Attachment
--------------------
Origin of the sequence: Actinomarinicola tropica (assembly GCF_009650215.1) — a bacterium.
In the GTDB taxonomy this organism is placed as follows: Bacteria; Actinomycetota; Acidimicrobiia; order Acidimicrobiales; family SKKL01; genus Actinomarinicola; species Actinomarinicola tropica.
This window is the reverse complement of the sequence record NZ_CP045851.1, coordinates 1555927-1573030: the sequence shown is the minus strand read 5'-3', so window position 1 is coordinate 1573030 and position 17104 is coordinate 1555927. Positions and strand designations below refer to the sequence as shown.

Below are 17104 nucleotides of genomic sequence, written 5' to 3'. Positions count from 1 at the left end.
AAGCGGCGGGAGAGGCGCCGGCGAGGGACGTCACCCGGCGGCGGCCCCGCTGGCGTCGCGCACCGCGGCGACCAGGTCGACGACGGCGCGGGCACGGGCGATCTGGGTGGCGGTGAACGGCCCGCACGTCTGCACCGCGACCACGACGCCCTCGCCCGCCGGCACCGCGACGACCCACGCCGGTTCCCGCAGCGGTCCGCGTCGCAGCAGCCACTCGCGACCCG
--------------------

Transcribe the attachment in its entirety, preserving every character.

Origin of the sequence: Actinomarinicola tropica (assembly GCF_009650215.1) — a bacterium.
In the GTDB taxonomy this organism is placed as follows: Bacteria; Actinomycetota; Acidimicrobiia; order Acidimicrobiales; family SKKL01; genus Actinomarinicola; species Actinomarinicola tropica.
This window is the reverse complement of the sequence record NZ_CP045851.1, coordinates 1555927-1573030: the sequence shown is the minus strand read 5'-3', so window position 1 is coordinate 1573030 and position 17104 is coordinate 1555927. Positions and strand designations below refer to the sequence as shown.

Below are 17104 nucleotides of genomic sequence, written 5' to 3'. Positions count from 1 at the left end.
AAGCGGCGGGAGAGGCGCCGGCGAGGGACGTCACCCGGCGGCGGCCCCGCTGGCGTCGCGCACCGCGGCGACCAGGTCGACGACGGCGCGGGCACGGGCGATCTGGGTGGCGGTGAACGGCCCGCACGTCTGCACCGCGACCACGACGCCCTCGCCCGCCGGCACCGCGACGACCCACGCCGGTTCCCGCAGCGGTCCGCGTCGCAGCAGCCACTCGCGACCCG